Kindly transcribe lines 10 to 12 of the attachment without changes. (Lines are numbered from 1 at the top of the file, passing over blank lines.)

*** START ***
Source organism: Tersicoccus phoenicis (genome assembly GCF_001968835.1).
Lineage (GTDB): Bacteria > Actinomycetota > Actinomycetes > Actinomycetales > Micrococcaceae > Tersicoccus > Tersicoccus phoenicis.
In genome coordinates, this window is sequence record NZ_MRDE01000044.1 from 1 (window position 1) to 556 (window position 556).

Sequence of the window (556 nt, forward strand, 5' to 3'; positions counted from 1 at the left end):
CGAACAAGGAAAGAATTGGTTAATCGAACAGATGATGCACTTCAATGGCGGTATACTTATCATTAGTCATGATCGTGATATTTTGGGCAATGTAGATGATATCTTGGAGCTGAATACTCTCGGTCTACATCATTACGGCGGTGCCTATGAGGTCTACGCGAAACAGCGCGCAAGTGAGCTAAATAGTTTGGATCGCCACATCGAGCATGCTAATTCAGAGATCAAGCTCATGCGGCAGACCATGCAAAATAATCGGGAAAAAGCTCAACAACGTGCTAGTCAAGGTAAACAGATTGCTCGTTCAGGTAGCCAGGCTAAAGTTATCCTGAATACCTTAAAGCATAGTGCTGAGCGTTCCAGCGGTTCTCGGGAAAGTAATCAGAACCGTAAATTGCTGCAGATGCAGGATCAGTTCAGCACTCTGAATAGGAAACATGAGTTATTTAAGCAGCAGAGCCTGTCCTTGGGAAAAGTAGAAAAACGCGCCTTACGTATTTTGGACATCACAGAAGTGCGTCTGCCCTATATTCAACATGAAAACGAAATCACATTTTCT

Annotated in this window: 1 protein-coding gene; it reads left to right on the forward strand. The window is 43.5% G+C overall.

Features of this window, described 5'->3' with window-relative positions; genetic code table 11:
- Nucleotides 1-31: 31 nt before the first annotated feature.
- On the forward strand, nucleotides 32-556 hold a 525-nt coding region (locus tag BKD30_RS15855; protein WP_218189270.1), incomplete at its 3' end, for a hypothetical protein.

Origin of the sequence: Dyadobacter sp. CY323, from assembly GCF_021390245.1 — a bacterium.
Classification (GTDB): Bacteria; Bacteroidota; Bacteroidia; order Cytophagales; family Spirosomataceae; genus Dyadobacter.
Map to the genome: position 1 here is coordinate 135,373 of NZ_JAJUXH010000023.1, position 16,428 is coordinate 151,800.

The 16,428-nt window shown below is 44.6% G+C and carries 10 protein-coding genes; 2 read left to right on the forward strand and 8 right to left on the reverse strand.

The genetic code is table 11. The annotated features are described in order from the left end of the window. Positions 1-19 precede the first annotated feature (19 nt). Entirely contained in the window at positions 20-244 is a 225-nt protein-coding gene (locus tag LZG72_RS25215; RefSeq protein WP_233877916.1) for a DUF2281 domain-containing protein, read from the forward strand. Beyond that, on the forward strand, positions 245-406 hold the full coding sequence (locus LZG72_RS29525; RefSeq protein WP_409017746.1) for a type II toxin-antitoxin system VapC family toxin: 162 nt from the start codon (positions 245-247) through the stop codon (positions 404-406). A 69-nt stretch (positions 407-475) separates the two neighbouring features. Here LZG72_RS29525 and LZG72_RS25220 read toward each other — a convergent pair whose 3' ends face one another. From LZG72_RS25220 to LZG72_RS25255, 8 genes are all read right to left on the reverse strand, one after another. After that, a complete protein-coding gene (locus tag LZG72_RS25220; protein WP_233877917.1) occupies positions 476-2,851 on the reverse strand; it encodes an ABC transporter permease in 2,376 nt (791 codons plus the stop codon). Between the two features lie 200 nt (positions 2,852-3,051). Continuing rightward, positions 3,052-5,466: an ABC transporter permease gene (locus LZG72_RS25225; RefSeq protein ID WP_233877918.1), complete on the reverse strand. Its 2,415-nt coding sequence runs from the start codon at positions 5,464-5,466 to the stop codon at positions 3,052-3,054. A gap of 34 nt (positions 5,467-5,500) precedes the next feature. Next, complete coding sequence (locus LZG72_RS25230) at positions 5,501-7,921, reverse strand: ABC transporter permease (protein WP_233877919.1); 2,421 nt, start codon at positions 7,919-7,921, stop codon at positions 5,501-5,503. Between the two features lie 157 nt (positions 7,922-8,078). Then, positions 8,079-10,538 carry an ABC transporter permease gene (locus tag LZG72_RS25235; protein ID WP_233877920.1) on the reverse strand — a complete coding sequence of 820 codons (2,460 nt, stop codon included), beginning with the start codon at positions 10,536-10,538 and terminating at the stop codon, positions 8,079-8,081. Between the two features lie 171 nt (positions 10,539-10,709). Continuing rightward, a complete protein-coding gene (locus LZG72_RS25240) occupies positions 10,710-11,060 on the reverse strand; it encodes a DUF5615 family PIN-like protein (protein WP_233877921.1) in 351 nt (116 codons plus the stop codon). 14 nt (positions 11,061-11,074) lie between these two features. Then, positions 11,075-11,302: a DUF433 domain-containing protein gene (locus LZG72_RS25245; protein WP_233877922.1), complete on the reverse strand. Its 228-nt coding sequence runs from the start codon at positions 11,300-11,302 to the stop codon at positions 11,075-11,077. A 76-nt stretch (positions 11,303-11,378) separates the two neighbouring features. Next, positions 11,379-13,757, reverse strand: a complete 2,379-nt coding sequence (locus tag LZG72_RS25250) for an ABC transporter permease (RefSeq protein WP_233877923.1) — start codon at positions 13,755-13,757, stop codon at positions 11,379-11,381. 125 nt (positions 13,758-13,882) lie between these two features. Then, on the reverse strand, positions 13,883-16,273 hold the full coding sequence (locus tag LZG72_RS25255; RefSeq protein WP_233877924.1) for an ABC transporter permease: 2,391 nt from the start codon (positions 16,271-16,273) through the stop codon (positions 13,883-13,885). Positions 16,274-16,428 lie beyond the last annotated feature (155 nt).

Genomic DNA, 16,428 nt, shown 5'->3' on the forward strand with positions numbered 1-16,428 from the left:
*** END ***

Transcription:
Origin of the sequence: Dyadobacter sp. CY323, from assembly GCF_021390245.1 — a bacterium.
Classification (GTDB): Bacteria; Bacteroidota; Bacteroidia; order Cytophagales; family Spirosomataceae; genus Dyadobacter.
Map to the genome: position 1 here is coordinate 135,373 of NZ_JAJUXH010000023.1, position 16,428 is coordinate 151,800.